The International Conference on Witchcraft on Tuesday kicked off at the University of Nigeria, Nsukka, as scheduled, despite opposition to the conference from the Christian bodies.
It was gathered that the opening prayer for the conference was conducted by a Catholic priest, while the moderator was a cleric.
Music was also provided by the UNN Christ Chapel choir.
The conference, organised by Prof. B.I.C Ijomah Centre for Policy Studies and Research, UNN, met stiff opposition and criticisms, but organisers rebuffed the calls to cancel the conference, and instead changed the initial theme: “Witchcraft, meanings, factors and practices,” to ”Dimensions of human behaviours.”
UNN management had directed the organisers to drop the initial theme of the conference on account of outcries from various christian bodies.
However, speaking at the opening ceremony of the conference holding at Nsukka main campus of UNN, the Director of the centre, Prof. Egodi Uchendu, regretted how ordinary academic conference was twisted to cause confusion by social media and other media platforms.
“The casualty of this confusion went beyond being asked by UNN management to change title but also the withdrawal of our keynote speaker, Prof. David Ker.
“I am delighted that social media hyper on the conference didn’t deter participants and organisers from attending the conference, which is completely academic,” she said.
Prof. Damian Opata, in his paper titled “The wealthy are no witches: Towards an Epistemology and Ideology of Witchcraft among the Igbo of Nigeria,” explained that the way witchcraft was propagated and believed by some Nigerians had continued to kill the development of knowledge on the issue.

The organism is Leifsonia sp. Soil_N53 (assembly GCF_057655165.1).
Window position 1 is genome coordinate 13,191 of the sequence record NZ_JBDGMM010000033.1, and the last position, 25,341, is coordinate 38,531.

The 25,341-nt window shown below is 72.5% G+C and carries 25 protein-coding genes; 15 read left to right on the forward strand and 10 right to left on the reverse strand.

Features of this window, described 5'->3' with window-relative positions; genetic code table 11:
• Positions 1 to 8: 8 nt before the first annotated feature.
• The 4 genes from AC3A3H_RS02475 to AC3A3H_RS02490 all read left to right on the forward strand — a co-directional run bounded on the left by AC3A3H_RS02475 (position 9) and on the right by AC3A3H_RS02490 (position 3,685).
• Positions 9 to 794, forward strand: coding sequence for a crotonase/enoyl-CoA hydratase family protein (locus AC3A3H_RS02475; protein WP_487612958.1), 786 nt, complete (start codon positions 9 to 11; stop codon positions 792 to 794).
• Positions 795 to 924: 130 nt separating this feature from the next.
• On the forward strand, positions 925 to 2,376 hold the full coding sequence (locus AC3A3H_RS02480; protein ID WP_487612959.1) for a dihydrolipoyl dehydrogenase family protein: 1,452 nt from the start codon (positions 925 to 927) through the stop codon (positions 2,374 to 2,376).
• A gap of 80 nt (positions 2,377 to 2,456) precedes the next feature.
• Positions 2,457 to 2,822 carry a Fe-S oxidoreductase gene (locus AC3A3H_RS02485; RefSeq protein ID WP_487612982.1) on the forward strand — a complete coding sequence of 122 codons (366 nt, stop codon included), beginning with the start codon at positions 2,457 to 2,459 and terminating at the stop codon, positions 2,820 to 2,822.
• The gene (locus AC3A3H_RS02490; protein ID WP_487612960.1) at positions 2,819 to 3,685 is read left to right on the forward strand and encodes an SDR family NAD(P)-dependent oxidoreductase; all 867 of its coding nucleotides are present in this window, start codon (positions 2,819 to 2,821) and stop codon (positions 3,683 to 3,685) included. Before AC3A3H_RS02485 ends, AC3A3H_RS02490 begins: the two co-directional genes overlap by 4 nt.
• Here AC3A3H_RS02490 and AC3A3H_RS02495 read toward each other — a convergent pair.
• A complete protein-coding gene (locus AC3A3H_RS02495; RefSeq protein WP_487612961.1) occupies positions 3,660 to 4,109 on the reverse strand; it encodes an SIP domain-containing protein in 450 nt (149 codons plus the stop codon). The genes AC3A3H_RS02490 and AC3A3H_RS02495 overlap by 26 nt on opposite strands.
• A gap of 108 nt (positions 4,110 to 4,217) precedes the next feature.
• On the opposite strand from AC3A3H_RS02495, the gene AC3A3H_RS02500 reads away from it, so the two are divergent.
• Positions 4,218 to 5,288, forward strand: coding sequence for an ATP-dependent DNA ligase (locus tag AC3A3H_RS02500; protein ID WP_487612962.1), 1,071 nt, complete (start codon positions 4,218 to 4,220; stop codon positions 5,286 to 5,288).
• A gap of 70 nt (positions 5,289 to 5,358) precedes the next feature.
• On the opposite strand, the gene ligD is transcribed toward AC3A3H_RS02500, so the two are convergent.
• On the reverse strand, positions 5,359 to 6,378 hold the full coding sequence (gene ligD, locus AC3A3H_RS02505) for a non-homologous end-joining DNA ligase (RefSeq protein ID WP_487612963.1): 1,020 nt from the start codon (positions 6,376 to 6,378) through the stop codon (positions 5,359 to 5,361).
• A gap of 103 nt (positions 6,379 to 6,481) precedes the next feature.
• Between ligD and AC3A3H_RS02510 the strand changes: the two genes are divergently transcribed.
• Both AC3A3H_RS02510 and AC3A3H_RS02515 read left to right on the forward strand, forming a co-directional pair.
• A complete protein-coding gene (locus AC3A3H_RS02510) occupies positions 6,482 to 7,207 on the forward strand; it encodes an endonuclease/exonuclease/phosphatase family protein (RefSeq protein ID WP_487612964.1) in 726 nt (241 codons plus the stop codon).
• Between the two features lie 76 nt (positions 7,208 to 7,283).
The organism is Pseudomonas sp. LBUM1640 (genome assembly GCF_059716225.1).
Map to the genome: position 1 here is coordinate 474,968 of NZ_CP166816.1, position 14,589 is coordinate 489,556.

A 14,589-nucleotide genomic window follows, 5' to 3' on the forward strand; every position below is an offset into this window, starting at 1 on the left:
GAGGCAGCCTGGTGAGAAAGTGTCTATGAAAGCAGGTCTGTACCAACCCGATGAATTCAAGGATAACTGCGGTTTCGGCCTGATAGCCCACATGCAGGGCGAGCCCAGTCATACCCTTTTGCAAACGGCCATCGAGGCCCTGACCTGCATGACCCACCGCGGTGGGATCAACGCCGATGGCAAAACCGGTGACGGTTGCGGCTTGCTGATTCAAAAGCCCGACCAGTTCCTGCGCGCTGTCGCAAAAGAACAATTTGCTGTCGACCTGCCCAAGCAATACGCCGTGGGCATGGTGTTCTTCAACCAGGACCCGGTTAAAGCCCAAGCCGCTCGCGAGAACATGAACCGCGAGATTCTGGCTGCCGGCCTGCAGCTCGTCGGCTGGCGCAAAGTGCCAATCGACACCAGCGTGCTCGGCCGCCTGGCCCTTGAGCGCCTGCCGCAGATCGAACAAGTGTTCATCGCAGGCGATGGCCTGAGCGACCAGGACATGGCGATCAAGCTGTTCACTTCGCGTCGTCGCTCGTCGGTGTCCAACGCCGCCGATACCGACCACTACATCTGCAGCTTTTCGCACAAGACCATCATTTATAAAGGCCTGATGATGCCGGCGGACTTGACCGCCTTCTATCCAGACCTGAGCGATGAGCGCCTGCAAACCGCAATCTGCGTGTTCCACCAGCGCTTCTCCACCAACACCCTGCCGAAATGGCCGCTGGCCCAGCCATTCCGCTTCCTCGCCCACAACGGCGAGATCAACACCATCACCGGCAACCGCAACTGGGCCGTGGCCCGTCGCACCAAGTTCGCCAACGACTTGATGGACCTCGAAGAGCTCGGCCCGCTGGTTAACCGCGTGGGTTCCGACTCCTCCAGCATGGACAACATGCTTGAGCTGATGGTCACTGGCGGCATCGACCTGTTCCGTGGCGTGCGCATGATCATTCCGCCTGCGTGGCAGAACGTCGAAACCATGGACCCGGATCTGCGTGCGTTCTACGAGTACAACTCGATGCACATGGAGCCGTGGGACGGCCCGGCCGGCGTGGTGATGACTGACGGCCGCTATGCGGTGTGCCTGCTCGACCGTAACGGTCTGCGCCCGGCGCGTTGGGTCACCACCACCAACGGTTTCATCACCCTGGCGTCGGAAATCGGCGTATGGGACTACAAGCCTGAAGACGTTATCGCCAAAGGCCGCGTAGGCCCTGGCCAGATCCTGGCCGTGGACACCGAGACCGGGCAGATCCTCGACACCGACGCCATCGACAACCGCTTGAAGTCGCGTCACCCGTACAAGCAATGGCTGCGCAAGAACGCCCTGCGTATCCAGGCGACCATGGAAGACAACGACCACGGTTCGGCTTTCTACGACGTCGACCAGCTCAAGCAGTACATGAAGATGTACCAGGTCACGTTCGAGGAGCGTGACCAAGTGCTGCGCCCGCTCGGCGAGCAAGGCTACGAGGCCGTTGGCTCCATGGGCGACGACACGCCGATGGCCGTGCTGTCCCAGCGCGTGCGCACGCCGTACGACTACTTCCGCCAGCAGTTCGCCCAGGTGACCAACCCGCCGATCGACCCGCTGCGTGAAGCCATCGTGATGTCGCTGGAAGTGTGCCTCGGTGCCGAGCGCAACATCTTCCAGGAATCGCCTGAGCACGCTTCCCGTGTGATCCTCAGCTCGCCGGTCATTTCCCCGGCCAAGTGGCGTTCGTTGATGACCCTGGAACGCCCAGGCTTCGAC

“Some people have killed the initiative for creative indigenous thinking because of mere belief in witchcraft.
“Pastors, prophets, seers in the foreign religions and charismatic priests of variegated persuasions very frequently use perceived attacks by witches and wizards to put fear in the minds and hearts of their various congregations.”
Continuing, he said, “The truth is, for those who believe that witches and wizards exist, it exists for them; and those who believe it does not exist, it doesn’t exist.
“What we are doing today is completely an academic conference; it’s unfortunate that some people tried on social media to give it different interpretations.”
Head of Department of Sociology and Anthropology at the UNN, Prof. Peter-Jazzy Eze, who spoke on what he titled, “Which witch? What Anthropology knows of the Adult Bugbear,” explained that witchcraft did not exist but only existed in the mind of the people who believed in it.
“Science and technology have overtaken the superstitious belief of witchcraft, which has no practical proof.”
Eze said it was time Africa dropped the belief in witchcraft and embraced robust knowledge in science and technology, “the application of which is very practical and verifiable.”
“If Africans can fully embrace science and technology, in the next 50 years, there will be nothing like superstitious belief in witchcraft, ” he said.